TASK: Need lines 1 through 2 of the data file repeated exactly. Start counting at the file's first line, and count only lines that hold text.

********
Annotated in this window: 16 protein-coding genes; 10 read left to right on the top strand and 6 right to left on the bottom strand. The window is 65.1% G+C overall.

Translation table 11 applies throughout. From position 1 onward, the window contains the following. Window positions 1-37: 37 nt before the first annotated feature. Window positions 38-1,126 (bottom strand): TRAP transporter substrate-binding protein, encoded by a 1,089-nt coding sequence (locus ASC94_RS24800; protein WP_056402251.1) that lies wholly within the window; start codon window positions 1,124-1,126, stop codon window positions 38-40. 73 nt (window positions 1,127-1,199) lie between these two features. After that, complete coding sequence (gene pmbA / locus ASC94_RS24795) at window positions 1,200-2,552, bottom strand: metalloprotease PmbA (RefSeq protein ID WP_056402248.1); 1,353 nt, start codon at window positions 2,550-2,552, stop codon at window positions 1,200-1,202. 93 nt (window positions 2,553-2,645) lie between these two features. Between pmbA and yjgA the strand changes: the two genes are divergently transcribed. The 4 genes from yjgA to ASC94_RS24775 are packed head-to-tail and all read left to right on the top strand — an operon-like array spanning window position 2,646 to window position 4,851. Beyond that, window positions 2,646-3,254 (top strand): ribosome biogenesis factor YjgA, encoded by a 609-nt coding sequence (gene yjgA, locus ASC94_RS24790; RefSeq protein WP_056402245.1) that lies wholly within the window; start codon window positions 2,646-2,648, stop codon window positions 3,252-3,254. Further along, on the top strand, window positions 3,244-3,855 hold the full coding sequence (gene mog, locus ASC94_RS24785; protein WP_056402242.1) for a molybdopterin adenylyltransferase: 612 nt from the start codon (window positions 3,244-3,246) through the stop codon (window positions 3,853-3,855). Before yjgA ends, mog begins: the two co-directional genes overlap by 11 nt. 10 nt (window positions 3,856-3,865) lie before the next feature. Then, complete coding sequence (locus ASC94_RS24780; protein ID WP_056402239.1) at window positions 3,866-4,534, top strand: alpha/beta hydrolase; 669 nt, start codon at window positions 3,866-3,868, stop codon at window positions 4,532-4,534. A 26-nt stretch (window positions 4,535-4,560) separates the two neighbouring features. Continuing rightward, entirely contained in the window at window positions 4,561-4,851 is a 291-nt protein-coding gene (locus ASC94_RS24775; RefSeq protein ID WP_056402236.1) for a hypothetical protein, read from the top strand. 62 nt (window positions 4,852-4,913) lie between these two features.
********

Annotated in this window: 16 protein-coding genes; 10 read left to right on the top strand and 6 right to left on the bottom strand. The window is 65.1% G+C overall.

Translation table 11 applies throughout. From position 1 onward, the window contains the following. Window positions 1-37: 37 nt before the first annotated feature. Window positions 38-1,126 (bottom strand): TRAP transporter substrate-binding protein, encoded by a 1,089-nt coding sequence (locus ASC94_RS24800; protein WP_056402251.1) that lies wholly within the window; start codon window positions 1,124-1,126, stop codon window positions 38-40. 73 nt (window positions 1,127-1,199) lie between these two features. After that, complete coding sequence (gene pmbA / locus ASC94_RS24795) at window positions 1,200-2,552, bottom strand: metalloprotease PmbA (RefSeq protein ID WP_056402248.1); 1,353 nt, start codon at window positions 2,550-2,552, stop codon at window positions 1,200-1,202. 93 nt (window positions 2,553-2,645) lie between these two features. Between pmbA and yjgA the strand changes: the two genes are divergently transcribed. The 4 genes from yjgA to ASC94_RS24775 are packed head-to-tail and all read left to right on the top strand — an operon-like array spanning window position 2,646 to window position 4,851. Beyond that, window positions 2,646-3,254 (top strand): ribosome biogenesis factor YjgA, encoded by a 609-nt coding sequence (gene yjgA, locus ASC94_RS24790; RefSeq protein WP_056402245.1) that lies wholly within the window; start codon window positions 2,646-2,648, stop codon window positions 3,252-3,254. Further along, on the top strand, window positions 3,244-3,855 hold the full coding sequence (gene mog, locus ASC94_RS24785; protein WP_056402242.1) for a molybdopterin adenylyltransferase: 612 nt from the start codon (window positions 3,244-3,246) through the stop codon (window positions 3,853-3,855). Before yjgA ends, mog begins: the two co-directional genes overlap by 11 nt. 10 nt (window positions 3,856-3,865) lie before the next feature. Then, complete coding sequence (locus ASC94_RS24780; protein ID WP_056402239.1) at window positions 3,866-4,534, top strand: alpha/beta hydrolase; 669 nt, start codon at window positions 3,866-3,868, stop codon at window positions 4,532-4,534. A 26-nt stretch (window positions 4,535-4,560) separates the two neighbouring features. Continuing rightward, entirely contained in the window at window positions 4,561-4,851 is a 291-nt protein-coding gene (locus ASC94_RS24775; RefSeq protein ID WP_056402236.1) for a hypothetical protein, read from the top strand. 62 nt (window positions 4,852-4,913) lie between these two features.